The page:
Managing partners are made, nor born, and one has to wonder—well, I have to wonder, anyway—what distinguishes the competent from the incompetent, and the great from the good.

I have a theory as to where it starts, what at least one indispensable criterion is, and now, fortunately, you don’t have to just take my word for it. The famous A.G. Lafley (once and current CEO of Procter & Gamble) and Roger Martin, dean and professor of strategic management at the under-appreciated Rotman School of Management at the University of Toronto, wrote a piece this summer that seems to validate my theory. Booz Allen published it in their Strategy & Business, and it’s called “Leading with Integrity.”

“Integrity” is most commonly thought of as honorable or virtuous behavior, and it sure is, but I (and Lafley and Martin) have something else in mind; it’s intellectual integrity. In a nutshell:

  • honesty
  • discipline
  • clarity
  • and consistency

in intellectual decision-making so that one’s arc of decisions cohere as a whole and reinforce one another.

You may be thinking this should be obvious but so are “lose weight” and “stop smoking.” The deveil is in the doing. And often you can’t really tell how a new managing partner will measure up until they face their first real test.

What do I mean by a “test?”

True testing experiences are critical decisions made not only under uncertainty—uncertainty is a ubiquitous affliction of humanity—but where the stakes are high, it’s in service of a critical strategic goal, there’s no fully satisfactory option, and every possible choice demands a trade-off.

You want to equivocate, to hedge your bets, to procrastinate “until we know more,” to try to keep all options open. But you can’d do everything and be everywhere at once unless you’re unserious about succeeding.

We’ve seen a lack of intellectual integrity, and its consequences, in many settings: in large and small businesses, startups, nonprofits, private equity turnarounds, and government agencies. Conversely, we’ve seen integrity—on the part of a CEO or other executive leader—ripple out and deeply affect the culture of an organization. When a leader has intellectual integrity, the people of the enterprise are less likely to be distracted by irrelevant considerations, and more likely to keep focused on the indicators that matter most: those related to customers and competitors. They are more likely to maintain a long-term view when making their decisions, and are less susceptible to the dangers of short-term decisions driven by quarterly financial reporting.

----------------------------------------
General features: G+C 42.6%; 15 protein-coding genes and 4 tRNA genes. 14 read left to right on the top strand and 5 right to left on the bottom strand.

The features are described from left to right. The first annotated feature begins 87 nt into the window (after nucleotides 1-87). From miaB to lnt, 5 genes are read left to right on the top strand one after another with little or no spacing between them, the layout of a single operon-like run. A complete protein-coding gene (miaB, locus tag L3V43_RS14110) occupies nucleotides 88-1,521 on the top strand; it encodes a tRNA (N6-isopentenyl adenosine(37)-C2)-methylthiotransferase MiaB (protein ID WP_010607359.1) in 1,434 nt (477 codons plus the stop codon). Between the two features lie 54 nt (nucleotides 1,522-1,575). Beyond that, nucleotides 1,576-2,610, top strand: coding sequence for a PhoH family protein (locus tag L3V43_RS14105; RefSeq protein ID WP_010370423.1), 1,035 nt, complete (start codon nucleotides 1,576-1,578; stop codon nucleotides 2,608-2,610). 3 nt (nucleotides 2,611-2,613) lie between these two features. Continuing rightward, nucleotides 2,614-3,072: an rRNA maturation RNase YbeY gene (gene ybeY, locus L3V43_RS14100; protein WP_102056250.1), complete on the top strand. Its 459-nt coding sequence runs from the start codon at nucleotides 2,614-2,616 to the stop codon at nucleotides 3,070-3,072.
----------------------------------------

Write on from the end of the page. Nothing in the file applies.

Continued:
Leaders who can’t exercise intellectual integrity find themselves buffeted by a scattering of attention and resources, at the whim of flavor-of-the-month thinking, and vulnerable to parochial special interests and individual groups’ priorities and preferences.

I mentioned “honesty” at the top of the list when we kicked off here for a reason: Too many leaders are rosy-eyed about the actual state of their firm, preferring data that confirms their sunny view and avoiding the hard work of rigorous and disciplined, non-delusional, self-examination.

Lafley and Martin provide an example.

When they decided to roll out Pampers worldwide, they decided the best way to leverage their global scale was to install a single, sophisticated manufacturer system,

“using state of the art ‘converters’ that could produce all our diapers across all our different markets. … Because, in effect, we let the machines dictate our strategy, we didn’t see that our technology solution failed to address the real needs of emerging market consumers. When this became clear, we began to design new kinds of products specifically engineered for emerging market consumers [which] meant we had to reverse course on some very expensive manufacturing systems, and switch to different machines for different markets.”

Similarly, when they launched Crest and other oral-care products in countries like Brazil, they thought it would be easy to build a business there, on the basis of the brand reputation and equity they had developed elsewhere. What they didn’t, or preferred not to, recognize was that Colgate (their biggest competitor) had already built a far more extensive global distribution network and built up great brand loyalty. They lost “millions of dollars…before we realized we had to retreat from Brazil and get our house in order before returning.”

These are hard choices—true tests.

Of course, the new managing partner never knows where the first test will come from, and they’re not announced with Wagner’s “Entrance of the Guests” from Tannhauser or Handel’s “Arrival of the Queen of Sheba.”